A pet ‘could be key to tackling loneliness
Welcoming a pet into your home could be key to tackling loneliness, research collated by national charity Blue Cross suggests.
The national pet charity looked at the research before Christmas, a time when loneliness is often intensified for those without friends, family and loved ones to celebrate with during the festive period.
The academic research showed that welcoming a pet into your home can help alleviate loneliness and help people to feel part of society around them.
For widower Mike Elliston, eight year old Jack Russell Flora helped to a fill a void in his life when he rehomed the former stray from the charity’s rehoming centre in Wherstead, Suffolk.
Mike was ‘feeling quite lonely and lost’ until Flora came into his life.
Photo: Blue Cross
The 75 year old, who had lost his wife and their rescue dog Molly just months apart, said: “She’s brought me companionship and some joy back into my life.
“It was a double blow, losing Molly. She had been a big part of our lives. I was obviously feeling quite lonely and lost before Flora came along.”
The effects of loneliness cannot be understated, specifically around a time of year traditionally perceived to be about family, sharing and togetherness. Often loneliness entangles itself amidst other symptoms of depression, low self-esteem and anxiety.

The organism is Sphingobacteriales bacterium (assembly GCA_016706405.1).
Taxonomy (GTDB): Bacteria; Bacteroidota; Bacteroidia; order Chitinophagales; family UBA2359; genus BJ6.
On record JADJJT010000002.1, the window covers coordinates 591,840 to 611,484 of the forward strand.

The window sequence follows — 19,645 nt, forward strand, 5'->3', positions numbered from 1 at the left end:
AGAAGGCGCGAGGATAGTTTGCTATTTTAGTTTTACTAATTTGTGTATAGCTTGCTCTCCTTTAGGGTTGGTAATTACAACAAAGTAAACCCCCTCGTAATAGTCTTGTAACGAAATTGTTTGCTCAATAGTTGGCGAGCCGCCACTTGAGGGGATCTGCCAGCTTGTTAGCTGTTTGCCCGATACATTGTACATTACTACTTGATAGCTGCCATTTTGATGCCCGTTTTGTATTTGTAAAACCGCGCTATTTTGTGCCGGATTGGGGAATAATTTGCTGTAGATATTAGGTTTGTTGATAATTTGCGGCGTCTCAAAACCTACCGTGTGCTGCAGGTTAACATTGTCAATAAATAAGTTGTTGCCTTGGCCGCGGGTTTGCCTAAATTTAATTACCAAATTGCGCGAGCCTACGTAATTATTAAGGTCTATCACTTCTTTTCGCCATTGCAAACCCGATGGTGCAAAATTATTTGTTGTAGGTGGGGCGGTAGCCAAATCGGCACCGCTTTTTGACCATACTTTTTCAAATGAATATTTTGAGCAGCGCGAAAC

For Rachel Bowles her Blue Cross rescue dog Hunter helped her to leave the house for the first time in a year after her spinal cord was damaged during routine surgery – leaving her in a wheelchair and unable to walk.
Rachel’s rescue dog Hunter has helped to transform her life for the better
Photo: Helen Yates / Blue Cross
Rachel, 44, was forced to give up her full time job and while her husband Jeff was out at work she felt isolated and lonely with no one to talk to. But her lovable rescue Staffordshire bull terrier Hunter has changed all that, giving her the confidence to get out and about and talk to people they meet in the street.
“For me things have changed because I have company in the daytime now and someone to talk to and a reason to get out and about and I feel more confident on my mobility scooter if I’ve got the dog with me,” Rachel said.
The research collated by Blue Cross showed people feel significantly less lonely than non-pet owners after eight months of pet ownership. Similarly, those reporting feelings of loneliness three or more times a week dropped from 36% to only 13% within just a few months of owning their new pet.
Among those who had a pet, seven in ten reported talking to more people outside of their home, including other animal-owners and non-animal owners.
“Just the comforting patter of paws in a home can make us feel safe, secure and loved,” said Tracy Genever, Head of Education at Blue Cross.
“Pets can help us in so many ways from rescuing us from loneliness, giving us confidence and motivation to calming and supporting us.
“While we would always disagree with giving a pet as a surprise present, Christmas can actually be a perfect time to introduce a new companion into your home if you’re on your own at this time of year and bring much joy and love to a home.”
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